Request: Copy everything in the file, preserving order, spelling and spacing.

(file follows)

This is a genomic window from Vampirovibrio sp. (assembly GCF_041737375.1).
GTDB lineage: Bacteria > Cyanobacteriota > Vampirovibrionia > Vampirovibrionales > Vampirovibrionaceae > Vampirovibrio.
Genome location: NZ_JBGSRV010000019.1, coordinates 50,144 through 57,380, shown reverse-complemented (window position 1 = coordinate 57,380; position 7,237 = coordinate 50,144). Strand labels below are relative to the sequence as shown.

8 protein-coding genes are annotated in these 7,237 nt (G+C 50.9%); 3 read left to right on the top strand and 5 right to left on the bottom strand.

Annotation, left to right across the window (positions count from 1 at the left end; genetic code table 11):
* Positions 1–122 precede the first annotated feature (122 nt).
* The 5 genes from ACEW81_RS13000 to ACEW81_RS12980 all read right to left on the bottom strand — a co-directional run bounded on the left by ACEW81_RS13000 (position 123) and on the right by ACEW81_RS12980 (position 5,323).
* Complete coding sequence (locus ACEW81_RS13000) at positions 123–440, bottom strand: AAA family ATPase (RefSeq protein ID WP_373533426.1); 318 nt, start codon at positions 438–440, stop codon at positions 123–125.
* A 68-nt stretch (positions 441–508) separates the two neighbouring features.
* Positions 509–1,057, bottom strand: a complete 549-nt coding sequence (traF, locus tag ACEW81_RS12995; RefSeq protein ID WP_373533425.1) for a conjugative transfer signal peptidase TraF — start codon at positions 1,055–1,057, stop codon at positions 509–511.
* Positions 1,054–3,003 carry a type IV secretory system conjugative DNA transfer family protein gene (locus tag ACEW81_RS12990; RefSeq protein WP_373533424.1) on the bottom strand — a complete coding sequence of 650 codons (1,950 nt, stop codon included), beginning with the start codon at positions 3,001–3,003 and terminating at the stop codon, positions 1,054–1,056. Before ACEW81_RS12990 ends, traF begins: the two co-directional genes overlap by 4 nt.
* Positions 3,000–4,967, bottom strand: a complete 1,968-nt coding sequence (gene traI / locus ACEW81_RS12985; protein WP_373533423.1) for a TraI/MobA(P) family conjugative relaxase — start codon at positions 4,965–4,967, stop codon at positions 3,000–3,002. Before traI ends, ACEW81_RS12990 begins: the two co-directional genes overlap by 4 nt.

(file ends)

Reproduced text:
This is a genomic window from Vampirovibrio sp. (assembly GCF_041737375.1).
GTDB lineage: Bacteria > Cyanobacteriota > Vampirovibrionia > Vampirovibrionales > Vampirovibrionaceae > Vampirovibrio.
Genome location: NZ_JBGSRV010000019.1, coordinates 50,144 through 57,380, shown reverse-complemented (window position 1 = coordinate 57,380; position 7,237 = coordinate 50,144). Strand labels below are relative to the sequence as shown.

8 protein-coding genes are annotated in these 7,237 nt (G+C 50.9%); 3 read left to right on the top strand and 5 right to left on the bottom strand.

Annotation, left to right across the window (positions count from 1 at the left end; genetic code table 11):
* Positions 1–122 precede the first annotated feature (122 nt).
* The 5 genes from ACEW81_RS13000 to ACEW81_RS12980 all read right to left on the bottom strand — a co-directional run bounded on the left by ACEW81_RS13000 (position 123) and on the right by ACEW81_RS12980 (position 5,323).
* Complete coding sequence (locus ACEW81_RS13000) at positions 123–440, bottom strand: AAA family ATPase (RefSeq protein ID WP_373533426.1); 318 nt, start codon at positions 438–440, stop codon at positions 123–125.
* A 68-nt stretch (positions 441–508) separates the two neighbouring features.
* Positions 509–1,057, bottom strand: a complete 549-nt coding sequence (traF, locus tag ACEW81_RS12995; RefSeq protein ID WP_373533425.1) for a conjugative transfer signal peptidase TraF — start codon at positions 1,055–1,057, stop codon at positions 509–511.
* Positions 1,054–3,003 carry a type IV secretory system conjugative DNA transfer family protein gene (locus tag ACEW81_RS12990; RefSeq protein WP_373533424.1) on the bottom strand — a complete coding sequence of 650 codons (1,950 nt, stop codon included), beginning with the start codon at positions 3,001–3,003 and terminating at the stop codon, positions 1,054–1,056. Before ACEW81_RS12990 ends, traF begins: the two co-directional genes overlap by 4 nt.
* Positions 3,000–4,967, bottom strand: a complete 1,968-nt coding sequence (gene traI / locus ACEW81_RS12985; protein WP_373533423.1) for a TraI/MobA(P) family conjugative relaxase — start codon at positions 4,965–4,967, stop codon at positions 3,000–3,002. Before traI ends, ACEW81_RS12990 begins: the two co-directional genes overlap by 4 nt.